UMMS Affiliation

Department of Radiology, Division of Cell Biology and Imaging; Department of Biochemistry and Molecular Pharmacology; Mass Spectrometry Facility; Luna Lab

Publication Date

2022-01-22

Document Type

Article

Disciplines

Amino Acids, Peptides, and Proteins | Cell Biology | Musculoskeletal Diseases | Musculoskeletal System

Abstract

BACKGROUND: The sarcoglycan complex (SC) is part of a network that links the striated muscle cytoskeleton to the basal lamina across the sarcolemma. The SC coordinates changes in phosphorylation and Ca(++)-flux during mechanical deformation, and these processes are disrupted with loss-of-function mutations in gamma-sarcoglycan (Sgcg) that cause Limb girdle muscular dystrophy 2C/R5.

METHODS: To gain insight into how the SC mediates mechano-signaling in muscle, we utilized LC-MS/MS proteomics of SC-associated proteins in immunoprecipitates from enriched sarcolemmal fractions. Criteria for inclusion were co-immunoprecipitation with anti-Sgcg from C57BL/6 control muscle and under-representation in parallel experiments with Sgcg-null muscle and with non-specific IgG. Validation of interaction was performed in co-expression experiments in human RH30 rhabdomyosarcoma cells.

RESULTS: We identified 19 candidates as direct or indirect interactors for Sgcg, including the other 3 SC proteins. Novel potential interactors included protein-phosphatase-1-catalytic-subunit-beta (Ppp1cb, PP1b) and Na(+)-K(+)-Cl(-)-co-transporter NKCC1 (SLC12A2). NKCC1 co-localized with Sgcg after co-expression in human RH30 rhabdomyosarcoma cells, and its cytosolic domains depleted Sgcg from cell lysates upon immunoprecipitation and co-localized with Sgcg after detergent permeabilization. NKCC1 localized in proximity to the dystrophin complex at costameres in vivo. Bumetanide inhibition of NKCC1 cotransporter activity in isolated muscles reduced SC-dependent, strain-induced increases in phosphorylation of extracellular signal-regulated kinases 1 and 2 (ERK1/2). In silico analysis suggests that candidate SC interactors may cross-talk with survival signaling pathways, including p53, estrogen receptor, and TRIM25.

CONCLUSIONS: Results support that NKCC1 is a new SC-associated signaling protein. Moreover, the identities of other candidate SC interactors suggest ways by which the SC and NKCC1, along with other Sgcg interactors such as the membrane-cytoskeleton linker archvillin, may regulate kinase- and Ca(++)-mediated survival signaling in skeletal muscle.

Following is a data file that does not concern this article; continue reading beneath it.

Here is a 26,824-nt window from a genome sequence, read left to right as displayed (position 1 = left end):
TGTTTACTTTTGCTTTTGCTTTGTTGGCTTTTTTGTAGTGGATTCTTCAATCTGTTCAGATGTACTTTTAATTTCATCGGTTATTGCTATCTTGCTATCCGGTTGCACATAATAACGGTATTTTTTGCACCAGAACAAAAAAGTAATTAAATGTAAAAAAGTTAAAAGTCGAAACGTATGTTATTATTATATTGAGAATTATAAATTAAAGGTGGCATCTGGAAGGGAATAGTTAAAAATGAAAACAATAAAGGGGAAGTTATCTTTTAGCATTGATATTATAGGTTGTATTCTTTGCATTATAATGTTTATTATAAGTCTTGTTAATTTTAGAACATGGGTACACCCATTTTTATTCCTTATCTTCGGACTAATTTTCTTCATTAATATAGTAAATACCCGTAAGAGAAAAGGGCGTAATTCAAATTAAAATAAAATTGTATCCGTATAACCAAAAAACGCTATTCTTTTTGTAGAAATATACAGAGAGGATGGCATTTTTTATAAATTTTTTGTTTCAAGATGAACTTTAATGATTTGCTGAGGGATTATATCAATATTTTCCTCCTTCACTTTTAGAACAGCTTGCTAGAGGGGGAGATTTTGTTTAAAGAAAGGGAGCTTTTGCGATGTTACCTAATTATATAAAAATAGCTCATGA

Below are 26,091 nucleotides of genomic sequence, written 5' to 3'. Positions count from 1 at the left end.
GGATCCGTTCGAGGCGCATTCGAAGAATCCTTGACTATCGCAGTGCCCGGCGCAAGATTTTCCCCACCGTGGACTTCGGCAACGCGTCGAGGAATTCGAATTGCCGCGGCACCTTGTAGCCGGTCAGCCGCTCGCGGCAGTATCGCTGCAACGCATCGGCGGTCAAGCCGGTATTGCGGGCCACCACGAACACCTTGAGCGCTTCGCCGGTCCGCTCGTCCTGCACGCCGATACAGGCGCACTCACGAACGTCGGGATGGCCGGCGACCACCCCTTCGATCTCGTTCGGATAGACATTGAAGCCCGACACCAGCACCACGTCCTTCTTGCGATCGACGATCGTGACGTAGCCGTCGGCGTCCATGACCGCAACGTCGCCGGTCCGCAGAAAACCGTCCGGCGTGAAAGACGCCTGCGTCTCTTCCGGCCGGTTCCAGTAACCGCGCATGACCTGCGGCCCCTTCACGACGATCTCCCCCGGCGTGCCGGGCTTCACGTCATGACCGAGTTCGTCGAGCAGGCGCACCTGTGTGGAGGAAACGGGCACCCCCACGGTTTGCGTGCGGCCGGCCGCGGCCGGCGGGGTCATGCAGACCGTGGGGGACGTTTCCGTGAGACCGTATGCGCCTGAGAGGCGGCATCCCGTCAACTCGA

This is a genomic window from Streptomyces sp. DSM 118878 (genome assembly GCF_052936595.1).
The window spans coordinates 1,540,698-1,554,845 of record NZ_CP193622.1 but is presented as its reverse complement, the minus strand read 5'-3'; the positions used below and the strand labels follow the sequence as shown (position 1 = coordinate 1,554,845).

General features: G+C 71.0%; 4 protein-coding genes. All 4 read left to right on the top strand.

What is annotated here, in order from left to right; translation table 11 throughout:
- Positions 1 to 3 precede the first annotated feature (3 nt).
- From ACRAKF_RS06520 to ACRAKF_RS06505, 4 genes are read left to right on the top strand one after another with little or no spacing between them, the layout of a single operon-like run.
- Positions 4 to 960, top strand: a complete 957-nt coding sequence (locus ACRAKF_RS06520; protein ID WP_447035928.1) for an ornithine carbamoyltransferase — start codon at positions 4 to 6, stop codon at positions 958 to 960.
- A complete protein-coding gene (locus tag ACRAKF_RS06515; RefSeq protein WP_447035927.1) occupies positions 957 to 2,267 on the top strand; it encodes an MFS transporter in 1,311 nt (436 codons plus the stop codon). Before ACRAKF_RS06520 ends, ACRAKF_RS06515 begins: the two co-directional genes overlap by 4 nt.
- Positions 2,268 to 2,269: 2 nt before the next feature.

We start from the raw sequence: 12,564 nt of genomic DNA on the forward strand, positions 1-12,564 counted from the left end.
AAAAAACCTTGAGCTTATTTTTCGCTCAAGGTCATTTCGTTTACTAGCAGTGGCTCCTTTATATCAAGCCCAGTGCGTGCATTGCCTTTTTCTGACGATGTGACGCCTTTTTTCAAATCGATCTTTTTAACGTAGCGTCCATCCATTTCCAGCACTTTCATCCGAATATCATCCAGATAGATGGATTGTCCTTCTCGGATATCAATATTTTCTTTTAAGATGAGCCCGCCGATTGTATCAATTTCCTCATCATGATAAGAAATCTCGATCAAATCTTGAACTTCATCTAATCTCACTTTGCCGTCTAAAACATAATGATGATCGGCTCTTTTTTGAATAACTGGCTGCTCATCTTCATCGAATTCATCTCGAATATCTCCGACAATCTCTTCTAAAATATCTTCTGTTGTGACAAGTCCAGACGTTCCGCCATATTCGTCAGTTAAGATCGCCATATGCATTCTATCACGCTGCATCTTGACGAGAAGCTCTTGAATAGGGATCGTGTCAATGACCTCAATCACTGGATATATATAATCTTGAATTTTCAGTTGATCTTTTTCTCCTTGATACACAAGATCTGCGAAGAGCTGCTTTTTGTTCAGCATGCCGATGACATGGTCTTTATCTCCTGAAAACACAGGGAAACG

Keywords

Archvillin, Limb girdle muscular dystrophy, NKCC1, PP1β/δ, Sarcoglycans, Sarcolemma, Skeletal muscle, Svil

Rights and Permissions

Copyright © The Author(s) 2022. Open Access This article is licensed under a Creative Commons Attribution 4.0 International License, which permits use, sharing, adaptation, distribution and reproduction in any medium or format, as long as you give appropriate credit to the original author(s) and the source, provide a link to the Creative Commons licence, and indicate if changes were made. The images or other third party material in this article are included in the article's Creative Commons licence, unless indicated otherwise in a credit line to the material. If material is not included in the article's Creative Commons licence and your intended use is not permitted by statutory regulation or exceeds the permitted use, you will need to obtain permission directly from the copyright holder. To view a copy of this licence, visit http://creativecommons.org/licenses/by/4.0/. The Creative Commons Public Domain Dedication waiver (http://creativecommons.org/publicdomain/zero/1.0/) applies to the data made available in this article, unless otherwise stated in a credit line to the data.

DOI of Published Version

10.1186/s13395-021-00285-2

Source

Smith TC, Vasilakos G, Shaffer SA, Puglise JM, Chou CH, Barton ER, Luna EJ. Novel γ-sarcoglycan interactors in murine muscle membranes. Skelet Muscle. 2022 Jan 22;12(1):2. doi: 10.1186/s13395-021-00285-2. PMID: 35065666; PMCID: PMC8783446. Link to article on publisher's site

Journal/Book/Conference Title

Skeletal muscle

Related Resources

Link to Article in PubMed

PubMed ID

35065666

Creative Commons License

Creative Commons Attribution 4.0 License
This work is licensed under a Creative Commons Attribution 4.0 License.

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